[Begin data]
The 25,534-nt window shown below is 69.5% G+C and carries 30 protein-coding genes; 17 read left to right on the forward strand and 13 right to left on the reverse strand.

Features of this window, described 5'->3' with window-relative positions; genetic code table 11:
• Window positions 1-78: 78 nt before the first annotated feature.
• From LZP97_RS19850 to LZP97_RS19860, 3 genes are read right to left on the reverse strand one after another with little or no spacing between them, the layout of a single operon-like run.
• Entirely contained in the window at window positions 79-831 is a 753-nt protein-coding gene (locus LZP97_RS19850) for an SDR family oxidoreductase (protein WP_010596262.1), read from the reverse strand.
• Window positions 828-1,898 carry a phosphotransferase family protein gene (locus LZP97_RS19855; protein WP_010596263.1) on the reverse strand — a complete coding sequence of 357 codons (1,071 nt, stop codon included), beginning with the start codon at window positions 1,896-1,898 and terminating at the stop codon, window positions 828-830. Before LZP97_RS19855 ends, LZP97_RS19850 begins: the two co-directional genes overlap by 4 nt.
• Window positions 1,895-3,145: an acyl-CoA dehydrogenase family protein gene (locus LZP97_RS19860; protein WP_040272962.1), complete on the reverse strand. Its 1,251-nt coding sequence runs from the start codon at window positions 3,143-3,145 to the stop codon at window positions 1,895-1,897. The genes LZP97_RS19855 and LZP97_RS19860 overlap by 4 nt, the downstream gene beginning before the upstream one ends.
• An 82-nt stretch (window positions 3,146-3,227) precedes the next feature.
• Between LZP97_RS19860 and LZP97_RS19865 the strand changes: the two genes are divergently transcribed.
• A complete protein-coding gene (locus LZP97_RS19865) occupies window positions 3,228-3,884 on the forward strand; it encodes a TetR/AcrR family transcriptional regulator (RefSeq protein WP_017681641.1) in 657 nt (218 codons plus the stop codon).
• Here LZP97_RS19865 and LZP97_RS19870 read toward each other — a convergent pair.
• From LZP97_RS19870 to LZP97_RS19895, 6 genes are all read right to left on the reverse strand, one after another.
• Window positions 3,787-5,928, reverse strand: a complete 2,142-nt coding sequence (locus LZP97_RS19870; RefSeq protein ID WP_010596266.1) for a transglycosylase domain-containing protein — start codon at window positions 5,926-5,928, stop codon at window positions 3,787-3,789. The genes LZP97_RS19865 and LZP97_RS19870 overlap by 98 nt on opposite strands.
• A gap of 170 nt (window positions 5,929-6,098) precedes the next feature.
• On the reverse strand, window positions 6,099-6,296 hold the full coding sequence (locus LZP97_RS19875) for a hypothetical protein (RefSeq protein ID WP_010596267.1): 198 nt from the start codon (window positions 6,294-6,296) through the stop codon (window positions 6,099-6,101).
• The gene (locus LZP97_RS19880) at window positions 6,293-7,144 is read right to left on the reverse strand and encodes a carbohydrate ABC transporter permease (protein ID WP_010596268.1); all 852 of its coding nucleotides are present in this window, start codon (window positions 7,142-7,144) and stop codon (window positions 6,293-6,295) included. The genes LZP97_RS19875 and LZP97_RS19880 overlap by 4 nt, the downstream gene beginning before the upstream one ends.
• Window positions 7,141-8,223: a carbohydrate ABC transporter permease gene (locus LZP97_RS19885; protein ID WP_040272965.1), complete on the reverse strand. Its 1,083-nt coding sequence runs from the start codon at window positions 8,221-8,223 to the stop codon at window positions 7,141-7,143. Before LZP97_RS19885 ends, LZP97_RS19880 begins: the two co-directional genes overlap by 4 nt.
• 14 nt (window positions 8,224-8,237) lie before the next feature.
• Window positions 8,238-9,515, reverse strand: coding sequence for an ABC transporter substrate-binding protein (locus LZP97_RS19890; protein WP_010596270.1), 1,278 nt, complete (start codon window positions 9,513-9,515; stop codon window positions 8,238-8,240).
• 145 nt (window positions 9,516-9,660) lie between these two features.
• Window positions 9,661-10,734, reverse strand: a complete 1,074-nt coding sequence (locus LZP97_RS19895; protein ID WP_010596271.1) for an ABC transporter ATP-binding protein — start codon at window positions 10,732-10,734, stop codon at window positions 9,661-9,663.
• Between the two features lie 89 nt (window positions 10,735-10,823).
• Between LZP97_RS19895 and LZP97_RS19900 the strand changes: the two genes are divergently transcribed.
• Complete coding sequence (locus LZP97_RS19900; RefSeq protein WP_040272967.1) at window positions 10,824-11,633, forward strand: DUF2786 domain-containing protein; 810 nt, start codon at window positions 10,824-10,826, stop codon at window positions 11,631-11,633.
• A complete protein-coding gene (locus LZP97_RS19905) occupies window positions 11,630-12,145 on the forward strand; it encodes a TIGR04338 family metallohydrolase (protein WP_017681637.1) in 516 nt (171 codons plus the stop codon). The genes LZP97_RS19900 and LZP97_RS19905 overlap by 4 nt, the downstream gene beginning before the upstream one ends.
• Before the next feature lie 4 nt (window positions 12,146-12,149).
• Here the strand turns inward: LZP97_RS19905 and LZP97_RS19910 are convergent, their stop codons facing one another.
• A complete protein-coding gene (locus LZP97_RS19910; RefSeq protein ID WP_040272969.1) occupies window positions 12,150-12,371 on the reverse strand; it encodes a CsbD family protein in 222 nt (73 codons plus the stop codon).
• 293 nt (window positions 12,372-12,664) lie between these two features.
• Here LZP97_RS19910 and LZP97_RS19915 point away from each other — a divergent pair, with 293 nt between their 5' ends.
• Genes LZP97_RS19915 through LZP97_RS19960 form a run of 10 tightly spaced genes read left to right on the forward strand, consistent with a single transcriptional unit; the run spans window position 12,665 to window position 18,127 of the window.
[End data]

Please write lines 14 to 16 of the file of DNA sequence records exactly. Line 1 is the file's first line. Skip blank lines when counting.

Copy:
• A gap of 170 nt (window positions 5,929-6,098) precedes the next feature.
• On the reverse strand, window positions 6,099-6,296 hold the full coding sequence (locus LZP97_RS19875) for a hypothetical protein (RefSeq protein ID WP_010596267.1): 198 nt from the start codon (window positions 6,294-6,296) through the stop codon (window positions 6,099-6,101).
• The gene (locus LZP97_RS19880) at window positions 6,293-7,144 is read right to left on the reverse strand and encodes a carbohydrate ABC transporter permease (protein ID WP_010596268.1); all 852 of its coding nucleotides are present in this window, start codon (window positions 7,142-7,144) and stop codon (window positions 6,293-6,295) included. The genes LZP97_RS19875 and LZP97_RS19880 overlap by 4 nt, the downstream gene beginning before the upstream one ends.